FW: Humberto Maschio (not on the original team)
With Omar Sivori and Antonio Angelillo, Maschio earned the nickname "Angels with Dirty faces" collectively as a group. In 1957, he moved to Italy to play for Bologna after Argentina won the 1957 Copa America.  However, it was in Atalanta where he became a star and earned a bigger move to Inter Milan.  For Argentina, he scored 12 goals in 12 games.  Later he played twice for Italy.

ST/FW: Ángel Labruna 
Ángel Labruna is the second top scorer of the Argentine First Division with 293  goals. Labruna was also part of the celebrated River Plate offense, nicknamed La Máquina (The Machine), and he was considered one of the best South-American footballers of his generation.  He played 37 matches for Argentina, scoring 17 goals. He also won two South American Championships (1946 and 1955) and as a nearly 40-year-old he played in the final phase of 1958 FIFA World Cup held in Sweden.
Ángel Labruna 

Players Pool
Antonio Roma, Jorge Griffa, Norberto Boggio, Julio Musimessi, Eliseo Prado, Norberto Menéndez, Alfredo Rojas, Ludovico Avio,
José Varacka, Santiago Vernazza, Héctor Rial, Bruno Pesaola, Francisco Lojacono, Ernesto Cucchiaroni.

Squad Explanation
-- I do not believe the additional of better players would have changed much.  It takes more than just better players to win a World Cup.  This is just a fun blog.
 -- I was obviously not born in 1958.  I do not understand Spanish.  The topic was something that I really did not know well.  Basically, I put together a group of famous names.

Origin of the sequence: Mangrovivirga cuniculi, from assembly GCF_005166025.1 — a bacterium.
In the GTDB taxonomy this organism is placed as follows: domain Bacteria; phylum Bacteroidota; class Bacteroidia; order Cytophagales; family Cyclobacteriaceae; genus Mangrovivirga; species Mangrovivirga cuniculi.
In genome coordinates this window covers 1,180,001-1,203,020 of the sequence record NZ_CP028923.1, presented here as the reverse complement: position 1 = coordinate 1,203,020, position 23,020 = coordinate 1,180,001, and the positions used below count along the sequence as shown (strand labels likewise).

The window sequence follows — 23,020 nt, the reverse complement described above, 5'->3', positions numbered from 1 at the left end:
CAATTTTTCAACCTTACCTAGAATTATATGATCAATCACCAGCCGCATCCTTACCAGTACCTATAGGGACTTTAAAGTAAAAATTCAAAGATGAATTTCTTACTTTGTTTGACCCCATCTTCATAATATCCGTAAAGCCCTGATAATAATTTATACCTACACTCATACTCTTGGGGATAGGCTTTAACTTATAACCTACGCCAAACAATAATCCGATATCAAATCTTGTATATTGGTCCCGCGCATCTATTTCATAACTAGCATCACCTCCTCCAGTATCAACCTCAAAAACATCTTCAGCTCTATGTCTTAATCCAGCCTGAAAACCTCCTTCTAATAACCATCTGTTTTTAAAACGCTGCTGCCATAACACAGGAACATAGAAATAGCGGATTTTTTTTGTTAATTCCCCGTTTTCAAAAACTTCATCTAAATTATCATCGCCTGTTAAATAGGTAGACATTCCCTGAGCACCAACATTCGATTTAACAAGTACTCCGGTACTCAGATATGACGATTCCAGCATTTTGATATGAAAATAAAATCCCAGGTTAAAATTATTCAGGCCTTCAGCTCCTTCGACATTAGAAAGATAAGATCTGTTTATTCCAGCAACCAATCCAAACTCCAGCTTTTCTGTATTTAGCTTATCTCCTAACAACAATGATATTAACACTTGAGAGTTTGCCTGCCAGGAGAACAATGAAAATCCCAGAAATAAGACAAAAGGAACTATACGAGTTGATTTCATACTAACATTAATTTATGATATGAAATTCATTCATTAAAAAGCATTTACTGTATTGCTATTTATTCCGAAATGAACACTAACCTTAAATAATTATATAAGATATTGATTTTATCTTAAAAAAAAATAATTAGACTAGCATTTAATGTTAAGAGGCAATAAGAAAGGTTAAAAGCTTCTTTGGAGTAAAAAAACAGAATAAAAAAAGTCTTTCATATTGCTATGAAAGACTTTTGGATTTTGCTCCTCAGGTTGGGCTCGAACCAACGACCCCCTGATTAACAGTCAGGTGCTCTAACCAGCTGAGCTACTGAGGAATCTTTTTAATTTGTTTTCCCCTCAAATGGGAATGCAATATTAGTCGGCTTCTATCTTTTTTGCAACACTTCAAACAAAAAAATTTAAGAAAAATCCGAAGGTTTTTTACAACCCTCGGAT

-- In 1958, only 22 players were on the World Cup squads.
-- I added seven European-based players to the 1958 squad, namely Alfredo Di Stéfano, Omar Sivori, Antonio Angelillo, Humberto Mashi, Rogelio Domínguez, Ernesto Grillo and Miguel Montuori.  They were all big name players in the late 1950's.
-- I dropped the following 7 players from the original team: José Varacka, Norberto Boggio, Julio Musimessi, Eliseo Prado, Norberto Menéndez, Alfredo Rojas and Ludovico Avio.  
-- In 1958, there were also several other Argentine of note playing their trade in Europe, namely Ernesto Cucchiaroni, Eduardo Ricagni, Bruno Pesaola, Santiago Vernazza, Héctor Rial and Francisco Lojacono. They were not selected to my team because Argentina had so much talents in 1958.
-- Before he moved to Europe, Rogelio Domínguez was voted as the best goalkeeper in South America in 1956 and 1957.  In Europe, he established himself as the starting goalkeeper for Real Madrid, where he won two European Cups.  However, the 1958 team would not be missing him too much.  The starting keeper in 1958 was none other than the great Amadeo Carrizo.  Amadeo Carrizo is ranked the greatest goalkeeper of all-time by IFFHS.
-- From 1951 to 1963, Rogelio Domínguez earned 58 caps while Amadeo Carrizo who was 5 years older only played 20 times between 1954 to 1964.  So Rogelio Domínguez played more for the national team than Carrizo. I do not know the reason why Carrizo was snubbed.  On the 1962-1963 season, the pair would play for the same team with River Plate.  Domínguez was brought into the club to replace the aging Carrizo.  However, Carrizo kept his starting position and Domínguez left after a single season.
Pedro Dellacha, Rogelio Domínguez and Federico Vairo
-- In the 1950's, only two goalkeepers were selected.  Antonio Roma was on the 1957 Copa America team, but did not make it to the actual 1958 World Cup Finals.  He would become a big idol with Boca Juniors. He was my number one keeper for my Boca Junior All-Time Team.  In 1958, Roma was playing with Ferro Carril Oeste.
-- The backup keeper at the World Cup Finals was Julio Musimessi. He started for Boca Juniors in 1958. Jorge Griffa was not considered on the 1958 team even through he was playing at home that year.
--  I did not know much about Argentine defenders in the 1950's.  So I did not alter the defensive corps. Pedro Dellacha and José Ramos Delgado were the more famous defenders on this team.  Delgado later played with Pele and Santos, but in 1958, I did not know much about his career.